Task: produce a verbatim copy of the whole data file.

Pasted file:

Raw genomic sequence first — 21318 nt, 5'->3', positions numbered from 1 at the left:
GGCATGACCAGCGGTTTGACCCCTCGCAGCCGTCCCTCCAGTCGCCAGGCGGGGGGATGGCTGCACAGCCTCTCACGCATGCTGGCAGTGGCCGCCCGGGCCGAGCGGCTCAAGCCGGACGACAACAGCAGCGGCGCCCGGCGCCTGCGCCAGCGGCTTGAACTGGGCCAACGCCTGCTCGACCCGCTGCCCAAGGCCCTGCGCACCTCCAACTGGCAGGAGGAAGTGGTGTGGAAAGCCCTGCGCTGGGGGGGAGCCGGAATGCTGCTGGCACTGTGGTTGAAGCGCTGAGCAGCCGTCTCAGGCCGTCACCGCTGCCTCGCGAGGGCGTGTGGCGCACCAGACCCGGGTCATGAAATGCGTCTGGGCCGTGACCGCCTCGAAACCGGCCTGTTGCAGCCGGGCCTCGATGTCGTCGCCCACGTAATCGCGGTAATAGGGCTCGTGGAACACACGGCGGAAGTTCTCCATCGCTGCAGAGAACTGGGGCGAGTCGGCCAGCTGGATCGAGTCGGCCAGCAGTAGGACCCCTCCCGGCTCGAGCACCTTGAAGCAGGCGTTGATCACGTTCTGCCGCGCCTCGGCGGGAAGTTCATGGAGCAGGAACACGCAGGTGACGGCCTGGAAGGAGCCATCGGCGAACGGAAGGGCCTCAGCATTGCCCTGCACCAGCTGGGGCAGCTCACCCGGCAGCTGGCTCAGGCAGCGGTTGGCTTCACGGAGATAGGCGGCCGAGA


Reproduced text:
Raw genomic sequence first — 21318 nt, 5'->3', positions numbered from 1 at the left:
GGCATGACCAGCGGTTTGACCCCTCGCAGCCGTCCCTCCAGTCGCCAGGCGGGGGGATGGCTGCACAGCCTCTCACGCATGCTGGCAGTGGCCGCCCGGGCCGAGCGGCTCAAGCCGGACGACAACAGCAGCGGCGCCCGGCGCCTGCGCCAGCGGCTTGAACTGGGCCAACGCCTGCTCGACCCGCTGCCCAAGGCCCTGCGCACCTCCAACTGGCAGGAGGAAGTGGTGTGGAAAGCCCTGCGCTGGGGGGGAGCCGGAATGCTGCTGGCACTGTGGTTGAAGCGCTGAGCAGCCGTCTCAGGCCGTCACCGCTGCCTCGCGAGGGCGTGTGGCGCACCAGACCCGGGTCATGAAATGCGTCTGGGCCGTGACCGCCTCGAAACCGGCCTGTTGCAGCCGGGCCTCGATGTCGTCGCCCACGTAATCGCGGTAATAGGGCTCGTGGAACACACGGCGGAAGTTCTCCATCGCTGCAGAGAACTGGGGCGAGTCGGCCAGCTGGATCGAGTCGGCCAGCAGTAGGACCCCTCCCGGCTCGAGCACCTTGAAGCAGGCGTTGATCACGTTCTGCCGCGCCTCGGCGGGAAGTTCATGGAGCAGGAACACGCAGGTGACGGCCTGGAAGGAGCCATCGGCGAACGGAAGGGCCTCAGCATTGCCCTGCACCAGCTGGGGCAGCTCACCCGGCAGCTGGCTCAGGCAGCGGTTGGCTTCACGGAGATAGGCGGCCGAGA